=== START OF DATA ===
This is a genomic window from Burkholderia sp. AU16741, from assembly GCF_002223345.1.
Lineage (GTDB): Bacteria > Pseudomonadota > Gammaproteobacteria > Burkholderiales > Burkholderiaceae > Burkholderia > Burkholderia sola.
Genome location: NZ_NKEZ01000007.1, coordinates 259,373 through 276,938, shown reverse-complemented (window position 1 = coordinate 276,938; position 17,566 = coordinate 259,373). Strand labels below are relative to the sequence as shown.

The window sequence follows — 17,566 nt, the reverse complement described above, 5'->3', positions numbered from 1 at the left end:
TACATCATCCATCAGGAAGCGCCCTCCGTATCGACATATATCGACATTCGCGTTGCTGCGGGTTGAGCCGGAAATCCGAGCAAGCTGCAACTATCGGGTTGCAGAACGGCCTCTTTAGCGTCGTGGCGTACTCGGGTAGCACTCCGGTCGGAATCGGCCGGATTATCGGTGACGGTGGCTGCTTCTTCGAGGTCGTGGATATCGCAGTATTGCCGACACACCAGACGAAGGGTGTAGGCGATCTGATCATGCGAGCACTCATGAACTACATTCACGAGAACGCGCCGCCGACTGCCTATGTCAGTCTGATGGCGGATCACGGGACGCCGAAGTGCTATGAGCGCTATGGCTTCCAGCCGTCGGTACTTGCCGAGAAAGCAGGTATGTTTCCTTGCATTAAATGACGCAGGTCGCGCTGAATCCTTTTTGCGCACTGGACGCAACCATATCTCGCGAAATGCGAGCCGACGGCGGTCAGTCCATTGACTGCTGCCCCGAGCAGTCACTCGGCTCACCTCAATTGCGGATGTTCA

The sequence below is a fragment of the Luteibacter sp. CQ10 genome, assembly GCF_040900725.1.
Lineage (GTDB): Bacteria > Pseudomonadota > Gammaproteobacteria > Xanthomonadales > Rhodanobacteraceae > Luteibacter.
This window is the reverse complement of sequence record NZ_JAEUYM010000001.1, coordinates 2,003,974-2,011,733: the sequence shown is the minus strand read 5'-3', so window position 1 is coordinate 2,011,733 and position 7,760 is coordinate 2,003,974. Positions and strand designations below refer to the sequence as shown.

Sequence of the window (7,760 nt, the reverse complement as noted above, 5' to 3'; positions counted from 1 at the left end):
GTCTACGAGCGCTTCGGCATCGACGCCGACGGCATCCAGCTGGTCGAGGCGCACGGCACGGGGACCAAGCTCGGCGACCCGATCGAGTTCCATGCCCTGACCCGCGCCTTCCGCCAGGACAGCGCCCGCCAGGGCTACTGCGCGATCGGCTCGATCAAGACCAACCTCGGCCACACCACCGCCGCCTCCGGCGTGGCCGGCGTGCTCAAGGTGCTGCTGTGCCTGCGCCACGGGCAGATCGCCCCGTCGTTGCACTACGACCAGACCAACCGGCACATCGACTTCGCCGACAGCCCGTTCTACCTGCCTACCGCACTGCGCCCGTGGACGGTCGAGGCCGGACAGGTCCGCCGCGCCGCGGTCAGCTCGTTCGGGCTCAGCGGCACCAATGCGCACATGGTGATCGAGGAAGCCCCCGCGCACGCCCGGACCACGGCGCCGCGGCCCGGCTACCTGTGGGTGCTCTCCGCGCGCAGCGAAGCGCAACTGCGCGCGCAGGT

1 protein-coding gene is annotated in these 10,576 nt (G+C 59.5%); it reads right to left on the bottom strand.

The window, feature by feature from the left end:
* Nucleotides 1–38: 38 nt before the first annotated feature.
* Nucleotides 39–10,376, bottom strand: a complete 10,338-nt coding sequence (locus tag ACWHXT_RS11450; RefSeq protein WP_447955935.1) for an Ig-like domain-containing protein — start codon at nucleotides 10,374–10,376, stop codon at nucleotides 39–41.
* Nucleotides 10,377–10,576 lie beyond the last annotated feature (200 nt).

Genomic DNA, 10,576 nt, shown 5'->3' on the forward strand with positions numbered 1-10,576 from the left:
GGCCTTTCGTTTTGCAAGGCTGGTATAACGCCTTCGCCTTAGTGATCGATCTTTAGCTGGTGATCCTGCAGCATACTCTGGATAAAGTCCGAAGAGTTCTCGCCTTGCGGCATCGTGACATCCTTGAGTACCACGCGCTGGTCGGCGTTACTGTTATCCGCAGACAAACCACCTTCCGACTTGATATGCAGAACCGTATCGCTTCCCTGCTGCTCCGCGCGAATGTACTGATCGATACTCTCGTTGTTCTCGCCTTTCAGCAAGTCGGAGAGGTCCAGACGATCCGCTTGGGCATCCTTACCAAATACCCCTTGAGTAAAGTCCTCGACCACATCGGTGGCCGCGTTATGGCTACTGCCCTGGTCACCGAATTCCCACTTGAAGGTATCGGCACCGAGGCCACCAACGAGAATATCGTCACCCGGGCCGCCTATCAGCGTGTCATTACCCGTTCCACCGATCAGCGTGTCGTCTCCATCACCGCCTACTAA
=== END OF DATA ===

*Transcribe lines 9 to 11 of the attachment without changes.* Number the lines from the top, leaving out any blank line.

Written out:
Sequence of the window (7,760 nt, the reverse complement as noted above, 5' to 3'; positions counted from 1 at the left end):
GTCTACGAGCGCTTCGGCATCGACGCCGACGGCATCCAGCTGGTCGAGGCGCACGGCACGGGGACCAAGCTCGGCGACCCGATCGAGTTCCATGCCCTGACCCGCGCCTTCCGCCAGGACAGCGCCCGCCAGGGCTACTGCGCGATCGGCTCGATCAAGACCAACCTCGGCCACACCACCGCCGCCTCCGGCGTGGCCGGCGTGCTCAAGGTGCTGCTGTGCCTGCGCCACGGGCAGATCGCCCCGTCGTTGCACTACGACCAGACCAACCGGCACATCGACTTCGCCGACAGCCCGTTCTACCTGCCTACCGCACTGCGCCCGTGGACGGTCGAGGCCGGACAGGTCCGCCGCGCCGCGGTCAGCTCGTTCGGGCTCAGCGGCACCAATGCGCACATGGTGATCGAGGAAGCCCCCGCGCACGCCCGGACCACGGCGCCGCGGCCCGGCTACCTGTGGGTGCTCTCCGCGCGCAGCGAAGCGCAACTGCGCGCGCAGGT

1 protein-coding gene is annotated in these 10,576 nt (G+C 59.5%); it reads right to left on the bottom strand.